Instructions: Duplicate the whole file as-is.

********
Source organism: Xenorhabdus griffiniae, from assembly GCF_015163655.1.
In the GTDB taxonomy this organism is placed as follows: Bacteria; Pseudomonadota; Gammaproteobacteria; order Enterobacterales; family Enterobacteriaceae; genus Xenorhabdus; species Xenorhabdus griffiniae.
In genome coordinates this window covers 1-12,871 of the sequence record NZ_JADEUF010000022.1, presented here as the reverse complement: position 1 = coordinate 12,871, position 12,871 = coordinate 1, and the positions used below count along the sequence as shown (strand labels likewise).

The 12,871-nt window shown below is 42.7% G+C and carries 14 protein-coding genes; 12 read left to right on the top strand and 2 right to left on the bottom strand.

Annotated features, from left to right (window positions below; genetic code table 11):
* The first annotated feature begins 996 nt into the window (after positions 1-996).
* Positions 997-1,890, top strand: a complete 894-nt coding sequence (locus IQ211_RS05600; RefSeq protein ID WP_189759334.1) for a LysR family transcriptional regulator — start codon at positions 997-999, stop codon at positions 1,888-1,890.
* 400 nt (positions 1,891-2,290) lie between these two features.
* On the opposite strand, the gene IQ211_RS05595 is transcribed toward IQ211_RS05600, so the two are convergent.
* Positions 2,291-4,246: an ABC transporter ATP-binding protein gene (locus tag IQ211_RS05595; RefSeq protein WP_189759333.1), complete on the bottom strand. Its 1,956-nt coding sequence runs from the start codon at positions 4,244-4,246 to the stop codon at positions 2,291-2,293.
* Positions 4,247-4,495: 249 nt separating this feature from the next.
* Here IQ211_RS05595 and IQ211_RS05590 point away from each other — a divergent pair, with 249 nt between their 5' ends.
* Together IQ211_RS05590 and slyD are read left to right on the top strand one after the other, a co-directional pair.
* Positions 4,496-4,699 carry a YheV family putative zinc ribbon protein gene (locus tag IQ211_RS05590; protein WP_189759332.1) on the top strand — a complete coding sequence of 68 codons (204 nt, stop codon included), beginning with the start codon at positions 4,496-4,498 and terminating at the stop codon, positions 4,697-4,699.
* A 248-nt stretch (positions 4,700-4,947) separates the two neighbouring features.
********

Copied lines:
Source organism: Xenorhabdus griffiniae, from assembly GCF_015163655.1.
In the GTDB taxonomy this organism is placed as follows: Bacteria; Pseudomonadota; Gammaproteobacteria; order Enterobacterales; family Enterobacteriaceae; genus Xenorhabdus; species Xenorhabdus griffiniae.
In genome coordinates this window covers 1-12,871 of the sequence record NZ_JADEUF010000022.1, presented here as the reverse complement: position 1 = coordinate 12,871, position 12,871 = coordinate 1, and the positions used below count along the sequence as shown (strand labels likewise).

The 12,871-nt window shown below is 42.7% G+C and carries 14 protein-coding genes; 12 read left to right on the top strand and 2 right to left on the bottom strand.

Annotated features, from left to right (window positions below; genetic code table 11):
* The first annotated feature begins 996 nt into the window (after positions 1-996).
* Positions 997-1,890, top strand: a complete 894-nt coding sequence (locus IQ211_RS05600; RefSeq protein ID WP_189759334.1) for a LysR family transcriptional regulator — start codon at positions 997-999, stop codon at positions 1,888-1,890.
* 400 nt (positions 1,891-2,290) lie between these two features.
* On the opposite strand, the gene IQ211_RS05595 is transcribed toward IQ211_RS05600, so the two are convergent.
* Positions 2,291-4,246: an ABC transporter ATP-binding protein gene (locus tag IQ211_RS05595; RefSeq protein WP_189759333.1), complete on the bottom strand. Its 1,956-nt coding sequence runs from the start codon at positions 4,244-4,246 to the stop codon at positions 2,291-2,293.
* Positions 4,247-4,495: 249 nt separating this feature from the next.
* Here IQ211_RS05595 and IQ211_RS05590 point away from each other — a divergent pair, with 249 nt between their 5' ends.
* Together IQ211_RS05590 and slyD are read left to right on the top strand one after the other, a co-directional pair.
* Positions 4,496-4,699 carry a YheV family putative zinc ribbon protein gene (locus tag IQ211_RS05590; protein WP_189759332.1) on the top strand — a complete coding sequence of 68 codons (204 nt, stop codon included), beginning with the start codon at positions 4,496-4,498 and terminating at the stop codon, positions 4,697-4,699.
* A 248-nt stretch (positions 4,700-4,947) separates the two neighbouring features.